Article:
Law of Chemical Combination: Definition, Types, and Examples

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What is Law of Chemical Combination?

Chemistry is the study of the change of a substance from one form to the other.

These transformations frequently occur as a result of the combination of two diverse types of matter.

The combination of various elements to form compounds is ruled by certain basic rules. These rules are stated as laws of chemical combination.

The law of chemical combination describes the basic principles that are followed when atoms and molecules interact.

This remarkable variety of interactions allows for a diverse variety of chemical reactions and compounds.

Though chemical reactions are complex yet they are all primarily ruled by some guiding laws of chemical combination, which lay the basis for the investigation or analysis of chemical reactions.

Law of Chemical Combination Rule

The combination of elements to form compounds is ruled by the five basic laws which are mentioned below:-

1. Law of Conservation of Mass.

2. Law of Definite Proportions.

3. Law of Multiple Proportions.

4. Gay Lussac’s Law of Gaseous Volumes.

5. Avogadro Law.

1. Law of Conservation of Mass

In 1789, this law of conservation of mass was framed by Antoine Lavoisier. In simple terms, this law of conservation of mass states that matter can neither be created nor it can be destroyed.

In other words, the total mass, that is, the sum of the mass of reacting mixture that is the reactants and the products formed always remains constant.

For instance; the Burning of wood Thus, when wood burns the mass of the dust, ashes, and fumes is always equal to the original mass of the charcoal and the oxygen present when it initially reacted.

So the mass of the product which is ashes and gases equals the mass of the reactant which is charcoal and oxygen.

2. Law of Definite Proportions

A French well-known chemist, Joseph Proust stated that the proportion of elements by mass in a given compound will remain the same at all times.

In simple terms, This law of constant proportions states that chemical compounds are made up of elements that are present in a fixed ratio in terms of their masses.

For example; A nitrogen dioxide (NO2) molecule is taken, thus, the ratio of the number of nitrogen atoms and oxygen atoms present in a given compound is 1:2 always. This ratio of 1:2 between the molecules of nitrogen and oxygen would always remain the same.

3. Law of Multiple Proportions

In 1803, This law of multiple proportions which was given by Dalton stated that if two elements combine to form more than one compound, the masses of these elements present in the reaction are defined in the ratio of small whole numbers.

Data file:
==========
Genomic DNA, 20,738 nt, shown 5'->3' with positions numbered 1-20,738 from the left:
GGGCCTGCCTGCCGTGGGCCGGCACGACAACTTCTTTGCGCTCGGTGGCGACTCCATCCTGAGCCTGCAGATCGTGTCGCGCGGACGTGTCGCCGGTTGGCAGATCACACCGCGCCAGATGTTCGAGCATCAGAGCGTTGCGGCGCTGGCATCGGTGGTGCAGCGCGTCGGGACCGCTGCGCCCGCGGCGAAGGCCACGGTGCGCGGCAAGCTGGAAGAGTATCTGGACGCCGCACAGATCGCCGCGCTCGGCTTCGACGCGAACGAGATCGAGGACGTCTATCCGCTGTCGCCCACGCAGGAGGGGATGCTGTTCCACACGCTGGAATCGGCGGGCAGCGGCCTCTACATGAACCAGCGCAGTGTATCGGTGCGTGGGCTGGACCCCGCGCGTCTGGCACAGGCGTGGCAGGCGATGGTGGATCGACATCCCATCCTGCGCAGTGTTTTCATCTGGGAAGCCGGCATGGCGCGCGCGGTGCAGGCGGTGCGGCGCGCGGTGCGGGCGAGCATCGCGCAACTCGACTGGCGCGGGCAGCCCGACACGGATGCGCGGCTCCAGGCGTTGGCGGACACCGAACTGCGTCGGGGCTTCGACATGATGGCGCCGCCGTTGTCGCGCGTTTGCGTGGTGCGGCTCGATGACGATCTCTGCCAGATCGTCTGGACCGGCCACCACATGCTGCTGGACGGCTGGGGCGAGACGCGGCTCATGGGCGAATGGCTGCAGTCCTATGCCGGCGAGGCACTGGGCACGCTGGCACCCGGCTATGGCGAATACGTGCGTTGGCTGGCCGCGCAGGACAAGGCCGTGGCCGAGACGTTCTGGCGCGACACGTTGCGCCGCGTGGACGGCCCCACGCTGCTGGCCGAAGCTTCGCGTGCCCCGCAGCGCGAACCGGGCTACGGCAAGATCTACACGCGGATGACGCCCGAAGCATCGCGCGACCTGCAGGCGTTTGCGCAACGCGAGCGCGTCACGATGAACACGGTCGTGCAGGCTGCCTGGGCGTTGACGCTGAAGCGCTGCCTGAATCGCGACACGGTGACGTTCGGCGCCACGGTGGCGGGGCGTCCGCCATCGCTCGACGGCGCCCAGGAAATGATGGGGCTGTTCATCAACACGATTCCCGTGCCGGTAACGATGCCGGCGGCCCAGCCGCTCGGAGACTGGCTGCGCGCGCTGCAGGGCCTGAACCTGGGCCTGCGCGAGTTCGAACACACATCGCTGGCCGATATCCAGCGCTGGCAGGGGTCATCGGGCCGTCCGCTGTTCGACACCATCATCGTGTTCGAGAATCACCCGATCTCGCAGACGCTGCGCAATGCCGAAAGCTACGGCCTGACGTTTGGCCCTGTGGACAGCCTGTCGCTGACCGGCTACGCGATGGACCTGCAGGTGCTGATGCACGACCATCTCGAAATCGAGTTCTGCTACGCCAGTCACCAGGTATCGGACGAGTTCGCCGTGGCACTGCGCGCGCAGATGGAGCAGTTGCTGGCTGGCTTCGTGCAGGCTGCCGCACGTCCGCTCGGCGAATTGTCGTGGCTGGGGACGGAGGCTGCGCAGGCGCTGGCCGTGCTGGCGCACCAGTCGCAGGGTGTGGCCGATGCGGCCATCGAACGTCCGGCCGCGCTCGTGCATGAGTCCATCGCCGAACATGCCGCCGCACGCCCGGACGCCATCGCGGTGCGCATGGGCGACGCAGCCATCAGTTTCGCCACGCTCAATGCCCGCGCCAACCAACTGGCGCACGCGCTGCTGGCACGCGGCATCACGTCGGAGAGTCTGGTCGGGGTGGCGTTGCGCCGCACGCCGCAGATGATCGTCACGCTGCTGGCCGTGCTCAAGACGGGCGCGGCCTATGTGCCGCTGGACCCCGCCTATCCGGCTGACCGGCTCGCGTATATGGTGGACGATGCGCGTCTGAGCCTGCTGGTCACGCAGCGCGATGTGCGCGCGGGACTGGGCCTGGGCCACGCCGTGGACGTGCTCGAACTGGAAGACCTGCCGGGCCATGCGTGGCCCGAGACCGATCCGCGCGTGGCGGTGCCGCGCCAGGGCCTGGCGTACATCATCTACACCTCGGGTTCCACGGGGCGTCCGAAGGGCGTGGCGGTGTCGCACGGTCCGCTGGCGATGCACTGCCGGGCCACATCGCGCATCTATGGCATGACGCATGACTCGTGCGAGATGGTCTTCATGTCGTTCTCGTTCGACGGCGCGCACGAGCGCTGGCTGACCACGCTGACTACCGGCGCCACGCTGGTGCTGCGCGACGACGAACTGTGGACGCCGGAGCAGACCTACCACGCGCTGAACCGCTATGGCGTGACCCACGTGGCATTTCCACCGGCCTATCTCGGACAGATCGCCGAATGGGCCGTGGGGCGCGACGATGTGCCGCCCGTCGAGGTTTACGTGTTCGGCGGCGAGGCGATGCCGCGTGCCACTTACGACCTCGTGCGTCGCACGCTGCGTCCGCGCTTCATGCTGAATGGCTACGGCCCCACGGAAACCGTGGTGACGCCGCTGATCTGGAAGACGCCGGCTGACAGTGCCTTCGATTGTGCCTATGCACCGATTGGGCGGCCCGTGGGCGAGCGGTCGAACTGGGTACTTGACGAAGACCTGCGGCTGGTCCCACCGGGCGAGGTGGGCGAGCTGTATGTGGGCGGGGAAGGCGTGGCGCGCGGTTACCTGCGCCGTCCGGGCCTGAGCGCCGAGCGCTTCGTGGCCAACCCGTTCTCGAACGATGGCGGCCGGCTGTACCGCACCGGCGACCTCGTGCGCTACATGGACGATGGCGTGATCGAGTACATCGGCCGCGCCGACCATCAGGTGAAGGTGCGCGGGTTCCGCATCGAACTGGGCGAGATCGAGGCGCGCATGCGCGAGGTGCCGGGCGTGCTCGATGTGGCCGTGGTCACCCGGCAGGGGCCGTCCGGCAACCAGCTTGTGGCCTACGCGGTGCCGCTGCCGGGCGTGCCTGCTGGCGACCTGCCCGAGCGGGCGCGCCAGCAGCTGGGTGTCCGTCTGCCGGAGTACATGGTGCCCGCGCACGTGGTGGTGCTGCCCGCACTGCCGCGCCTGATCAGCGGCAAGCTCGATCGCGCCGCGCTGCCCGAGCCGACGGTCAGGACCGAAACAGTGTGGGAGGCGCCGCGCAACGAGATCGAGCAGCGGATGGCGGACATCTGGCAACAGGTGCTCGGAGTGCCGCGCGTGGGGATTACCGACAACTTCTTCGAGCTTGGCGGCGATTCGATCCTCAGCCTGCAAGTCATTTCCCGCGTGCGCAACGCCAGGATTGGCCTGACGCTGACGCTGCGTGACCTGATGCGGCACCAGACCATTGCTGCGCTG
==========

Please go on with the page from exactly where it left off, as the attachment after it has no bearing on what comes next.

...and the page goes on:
For instance, the masses of molecules of oxygen is combined with a fixed mass of carbon in CO2 (carbon dioxide ) and CO (carbon monoxide) are 32 and 16, respectively. Consequently, these masses of oxygen display a simple ratio of 32: 16 or it can be written as 2: 1.

4. Gay Lussac Law of Gaseous Volumes

In 1808, Gay Lussac gave this law built on his observations. In simple words, Gay Lussac law or Amonton’s law states that the pressure exerted by a gas is directly proportional to the temperature of the gas when the mass is fixed and the volume is kept constant.

The mathematical expression of the above-given law can be inscribed as follows:

P ∝ T;

P = kT


P/T = k

• P is as defined the pressure applied by the gas on the walls of its vessel

• T is defined as the absolute temperature of the gas

For example, when aerosol cans are kept under warm conditions they eventually burst, because by heating the aerosol can pressure of the contents increases ultimately causing the can to burst.

When a pressurized aerosol can for example a deodorant can or a spray-paint can is heated, the consequent increase in the pressure is applied by the gases on the walls of its vessel can result in a blast.

This is the reason why numerous pressurized bottles or vessels have alerting labels stating that the given vessel must be kept away from fire and should be stored in a cool atmosphere.

5. Avogadro’s Law

Avogadro anticipated this law in the year 1811. Avogadro’s law is a relationship between the volume of gas and the number of moles.

This law states that at a constant temperature and pressure the total number of atoms or molecules present in a gas is directly proportional to the volume employed by that gas.

This indicates that 4 litres of hydrogen will have the same number of molecules as 4 litres of oxygen assumed that both the gases are at the same temperature and pressure.

This equation is mentioned below;

V ∝ n

V= kn


k = V/n

V is defined as the volume of gas

n is defined as the number of moles present in a given gas

k is defined as the proportionality constant

For instance, A compressed pool tube becomes portable when the number of air particles inside the tube is decreased which in turn decreases its volume and makes it compact.

During inflation, when the tube is filled with air thus it increases the number of air molecules in it which in turn increases the volume and size of the pool tube.

Hereafter, Avogadro’s law can be useful to inflate or deflate the given pool tube as per our need.

Law of Chemical Combination Citations


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